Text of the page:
In fact, in practice we shouldn’t be using decimal digits at all - radixes are typically a power of two. This is because everything is represented as bits, and as mentioned previously, bit operators are significantly faster than modulo operators, and we can pull out the bits we need if our radix is a power of two.

Without further knowledge of bits, it’s difficult to analyze the runtime further, but we’ll proceed anyways - you can read up on bits on your own time. Suppose our radix is $K$. Then each pass of counting sort inspects $\lg K$ bits; if the longest number has b bits, then the number of passes $D = \frac{b}{\lg K}$. This doesn’t change our runtime of LSD radix sort from $O(D \cdot (N + K))$.

Here’s the trick: we can choose $K$ to be larger than in our exercises (10). In fact, let’s choose $K$ to be in $O(N)$ (that way each pass counting sort will run in $O(N)$. We want $K$ to be large enough to keep the number of passes small. Thus the number of passes needed becomes $D \in O(\frac{b}{\lg (N)})$.

This means our true runtime must be $O(N)$ if $b$ is less than $\lg N$ or otherwise $O(N \cdot \frac{b}{\lg N})$, (plug our choices for $D$ and $K$ into the runtime for LSD radix sort above to see why that’s the case). For very typical things we might sort, like ints, or longs, $b$ is a constant, and thus radix sort is guaranteed linear time. For other types, as long as $b$ is in $O(\lg N)$, this remains in guaranteed linear time. It’s worth noting that because it takes $\lg N$ bits to represent N items, this is a very reasonable model of growth for typical things that might be sorted - as long as your input is not distributed scarcely.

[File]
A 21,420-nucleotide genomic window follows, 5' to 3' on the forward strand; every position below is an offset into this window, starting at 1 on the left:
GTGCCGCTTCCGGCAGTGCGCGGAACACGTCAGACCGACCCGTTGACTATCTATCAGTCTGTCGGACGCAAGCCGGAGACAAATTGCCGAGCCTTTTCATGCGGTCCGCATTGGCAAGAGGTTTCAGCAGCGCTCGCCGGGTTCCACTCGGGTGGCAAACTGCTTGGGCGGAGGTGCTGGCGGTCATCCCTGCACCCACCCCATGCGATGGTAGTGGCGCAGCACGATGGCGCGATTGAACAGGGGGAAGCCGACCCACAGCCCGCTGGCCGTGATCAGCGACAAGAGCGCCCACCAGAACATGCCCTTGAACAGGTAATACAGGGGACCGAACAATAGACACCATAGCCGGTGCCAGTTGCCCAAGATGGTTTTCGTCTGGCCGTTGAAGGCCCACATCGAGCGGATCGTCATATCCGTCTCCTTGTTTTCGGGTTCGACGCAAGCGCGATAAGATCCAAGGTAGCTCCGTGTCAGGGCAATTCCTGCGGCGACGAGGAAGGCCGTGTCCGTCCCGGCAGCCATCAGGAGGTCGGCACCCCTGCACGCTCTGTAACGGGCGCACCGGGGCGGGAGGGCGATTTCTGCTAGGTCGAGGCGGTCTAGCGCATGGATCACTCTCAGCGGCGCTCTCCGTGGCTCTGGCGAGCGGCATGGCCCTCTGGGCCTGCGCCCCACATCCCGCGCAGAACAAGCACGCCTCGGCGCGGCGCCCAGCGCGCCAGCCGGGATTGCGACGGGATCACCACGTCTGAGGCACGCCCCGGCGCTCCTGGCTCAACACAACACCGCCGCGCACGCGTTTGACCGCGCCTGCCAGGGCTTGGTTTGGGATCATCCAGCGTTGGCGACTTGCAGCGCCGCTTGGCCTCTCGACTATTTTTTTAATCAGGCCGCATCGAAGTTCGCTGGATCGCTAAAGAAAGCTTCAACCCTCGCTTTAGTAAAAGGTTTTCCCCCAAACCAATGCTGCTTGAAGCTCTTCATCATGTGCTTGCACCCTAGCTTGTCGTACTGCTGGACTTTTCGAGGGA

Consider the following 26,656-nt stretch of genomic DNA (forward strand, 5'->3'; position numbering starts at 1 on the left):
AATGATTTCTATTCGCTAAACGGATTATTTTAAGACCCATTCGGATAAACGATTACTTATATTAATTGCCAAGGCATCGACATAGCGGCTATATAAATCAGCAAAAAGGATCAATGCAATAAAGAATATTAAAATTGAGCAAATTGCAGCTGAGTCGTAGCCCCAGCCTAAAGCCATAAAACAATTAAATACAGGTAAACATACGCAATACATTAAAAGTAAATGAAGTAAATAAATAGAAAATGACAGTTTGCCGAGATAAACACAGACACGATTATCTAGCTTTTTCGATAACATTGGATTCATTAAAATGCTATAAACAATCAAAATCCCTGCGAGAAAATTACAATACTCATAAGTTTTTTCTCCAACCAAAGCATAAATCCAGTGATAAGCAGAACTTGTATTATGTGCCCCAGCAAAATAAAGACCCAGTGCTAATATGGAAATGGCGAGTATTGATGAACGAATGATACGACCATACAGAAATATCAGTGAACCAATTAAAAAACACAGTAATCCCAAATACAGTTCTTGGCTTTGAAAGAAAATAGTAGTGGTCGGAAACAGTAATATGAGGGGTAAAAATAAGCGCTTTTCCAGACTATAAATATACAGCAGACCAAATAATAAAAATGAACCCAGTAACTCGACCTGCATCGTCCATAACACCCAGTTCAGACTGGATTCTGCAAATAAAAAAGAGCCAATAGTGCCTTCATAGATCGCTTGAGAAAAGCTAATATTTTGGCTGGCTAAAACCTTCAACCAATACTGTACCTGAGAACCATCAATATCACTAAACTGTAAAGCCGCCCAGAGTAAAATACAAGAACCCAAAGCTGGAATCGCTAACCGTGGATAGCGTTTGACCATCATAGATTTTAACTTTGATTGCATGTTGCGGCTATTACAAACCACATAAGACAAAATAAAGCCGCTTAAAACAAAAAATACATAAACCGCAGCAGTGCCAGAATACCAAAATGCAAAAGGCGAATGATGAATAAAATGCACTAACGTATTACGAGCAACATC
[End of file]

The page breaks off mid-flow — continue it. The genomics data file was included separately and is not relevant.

## Conclusion

Linear-time sorts have their advantages and disadvantages. While they have fantastic speed guarantees theoretically, the overhead associated with a linear time sort means that for input lists of shorter length, low overhead comparison based sorts like quicksort can perform better in practice. For more specialized mathematical computations, like in geometry, machine learning, and graphics, for example, radix sort finds use.

In modern libraries like Java and Python’s standard library, a new type of sort, TimSort, is used. It’s a hybrid sort between merge sort and insertion sort that also has a linear-time guarantee - if the input data is sorted, or almost sorted, it performs in linear time. In practice, on real-world inputs, it’s shown to be very powerful and has been a staple in standard library comparison sorts.

### Deliverables

To receive credit for this lab:

• Complete the following methods of DistributionSorts.java:
• countingSort
• countingSortOnDigit
• Submit the Gradescope assessment.
• Complete the self-reflection linked in the Gradescope assessment.

### Credit

Credit to Jonathan Shewchuk for his notes on the lower bound of comparison-based sorting algorithms.